Individuals on the waiting list for total knee replacement surgery will be invited if the following inclusion criteria are met: age less than 75, undergoing primary total knee replacement surgery, have a personal smartphone, with an instant messaging application installed, and familiar with the use of such application (more than 3 accesses per week), with no evident cognitive state that prevents to understand care provider instructions, read and write and able to consent to participate. Potential participants with vestibular or central nervous system affection (e.g., stroke), who cannot read or write, or do not understand Spanish, will be excluded. Figure 1 shows the participants flowchart.

Fig. 1
figure 1

Flowchart of participants


Two orthopedic surgeons (one per hospital) will screen potential participants; then, the principal investigator will verify compliance with the inclusion criteria. informed consent will be obtained from the participants. A simple randomization method will be conducted, according to which a random number generator sequence is generated in origin with a software program (Matlab®). The principal investigator will allocate participants according to this sequence. One member of the team, blinded to group allocation, will have the only task to collect data and assess participants. Both groups will receive standard postoperative care, and the interventors will be blinded to group allocation. However, one member of the team, who will not be involved in standard care sessions, will show participants in the experimental group how to use the chatbot tool designed for this trial.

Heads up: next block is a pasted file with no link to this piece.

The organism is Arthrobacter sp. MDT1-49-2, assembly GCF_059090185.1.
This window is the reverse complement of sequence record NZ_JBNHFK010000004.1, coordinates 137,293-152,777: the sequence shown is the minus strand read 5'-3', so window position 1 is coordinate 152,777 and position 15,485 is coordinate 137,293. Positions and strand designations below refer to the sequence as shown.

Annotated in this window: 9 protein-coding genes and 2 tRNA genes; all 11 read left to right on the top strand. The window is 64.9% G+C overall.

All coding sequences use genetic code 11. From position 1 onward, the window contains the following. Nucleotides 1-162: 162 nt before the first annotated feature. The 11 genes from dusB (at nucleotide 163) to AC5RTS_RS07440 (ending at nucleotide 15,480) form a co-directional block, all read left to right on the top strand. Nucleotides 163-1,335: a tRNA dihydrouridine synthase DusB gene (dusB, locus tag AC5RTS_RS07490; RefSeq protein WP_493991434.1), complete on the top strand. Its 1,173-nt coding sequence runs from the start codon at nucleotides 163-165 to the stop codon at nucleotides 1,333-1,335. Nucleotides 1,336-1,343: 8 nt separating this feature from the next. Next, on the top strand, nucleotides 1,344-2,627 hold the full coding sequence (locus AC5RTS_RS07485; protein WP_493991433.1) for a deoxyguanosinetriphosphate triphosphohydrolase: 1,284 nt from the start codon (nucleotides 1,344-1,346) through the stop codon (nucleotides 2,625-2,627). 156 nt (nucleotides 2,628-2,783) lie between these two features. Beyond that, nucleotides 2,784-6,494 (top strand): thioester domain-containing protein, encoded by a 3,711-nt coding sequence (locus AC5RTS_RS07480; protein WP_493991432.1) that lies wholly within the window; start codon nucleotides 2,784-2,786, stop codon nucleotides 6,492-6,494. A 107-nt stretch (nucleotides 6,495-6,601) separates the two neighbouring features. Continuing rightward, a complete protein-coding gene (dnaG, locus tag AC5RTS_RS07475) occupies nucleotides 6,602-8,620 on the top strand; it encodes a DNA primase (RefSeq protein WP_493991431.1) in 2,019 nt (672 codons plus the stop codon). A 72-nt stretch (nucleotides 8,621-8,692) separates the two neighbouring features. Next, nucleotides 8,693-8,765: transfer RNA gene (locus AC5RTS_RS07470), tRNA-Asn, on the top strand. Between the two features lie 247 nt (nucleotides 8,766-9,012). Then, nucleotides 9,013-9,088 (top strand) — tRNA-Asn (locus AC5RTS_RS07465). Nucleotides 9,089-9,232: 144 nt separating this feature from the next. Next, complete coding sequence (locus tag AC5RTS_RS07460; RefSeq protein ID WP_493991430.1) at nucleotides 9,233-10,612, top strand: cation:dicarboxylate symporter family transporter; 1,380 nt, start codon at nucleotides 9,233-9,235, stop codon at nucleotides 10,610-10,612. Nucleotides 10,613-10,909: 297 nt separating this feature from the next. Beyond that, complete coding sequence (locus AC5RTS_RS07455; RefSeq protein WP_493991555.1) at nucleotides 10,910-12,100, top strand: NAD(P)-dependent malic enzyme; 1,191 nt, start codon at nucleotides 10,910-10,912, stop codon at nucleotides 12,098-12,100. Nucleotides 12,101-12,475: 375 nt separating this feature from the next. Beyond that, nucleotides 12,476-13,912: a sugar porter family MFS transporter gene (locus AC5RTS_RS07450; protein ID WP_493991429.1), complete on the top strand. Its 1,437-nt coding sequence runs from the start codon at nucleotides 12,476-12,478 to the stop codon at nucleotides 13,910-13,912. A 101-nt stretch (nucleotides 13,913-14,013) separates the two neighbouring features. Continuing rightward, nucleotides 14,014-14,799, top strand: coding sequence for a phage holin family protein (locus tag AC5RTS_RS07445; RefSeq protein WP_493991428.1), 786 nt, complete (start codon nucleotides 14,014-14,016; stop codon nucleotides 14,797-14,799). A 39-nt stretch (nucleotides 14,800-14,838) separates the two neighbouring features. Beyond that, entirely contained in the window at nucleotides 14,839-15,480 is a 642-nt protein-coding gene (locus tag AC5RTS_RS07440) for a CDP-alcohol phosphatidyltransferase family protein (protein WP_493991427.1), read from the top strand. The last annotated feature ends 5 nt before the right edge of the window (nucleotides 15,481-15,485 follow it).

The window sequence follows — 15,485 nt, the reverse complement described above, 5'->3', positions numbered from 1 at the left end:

Both groups will receive standard postoperative care. Overall, standard in-patient rehabilitation begins the after surgery and lasts until medical discharge (usually less than 3 days). The patients are encouraged to train and taught how should keep training at home. Approximately one week after surgery, patients are appointed to start a standard outpatient rehabilitation program, in which mainly strengthening, functional and balance exercises are performed. After this, there is one more education session, in which the physiotherapist explains and instructs the exercises that they should continue doing at home, and facilitates a printed brochure with the information. The participants in the experimental group will receive the same education (i.e. last day before inpatient and outpatient discharge), but instead of being provided with a brochure, they will be informed that the intervention program will be supervised via an automated chatbot, through which they will receive motivational messages, reminders, and instruction on how to train. They will also be requested to answer some question (necessary to collect information such as compliance), as if it were a conversation. The tool allows participants to send messages with open questions or directly asking for help; if some message was not within the predefined possibilities, the physiotherapist receives a notification, and could contact via this messaging service or by telephone call as soon as possible.

Data collection and measures

The basic characteristics of participants, including sex, age, weight and height (to calculate body mass index), previous falls and description (6 moths), operated knee, occupation and residence (rural/city) will be collected. The summary of measures and time points for assessment are shown in Table 1.

Table 1 Measures and assessment time points

Adherence-related measures

The primary outcome will be the compliance with the intervention (i.e. the number of implemented sessions n and the rate between n and the programmed sessions). Adherence will be achieved for participants who comply over 80% of sessions goal, which is consistent with the definition of adherence from a pharmacological perspective [31, 32]. In the experimental group, compliance will be registered with the instant messaging tool. In the control group, a calendar will be provided to participants, who will be instructed to register every training day and time. Participants who document the number of days they train, with over 80% of documented sessions will be classified as achieved adherence.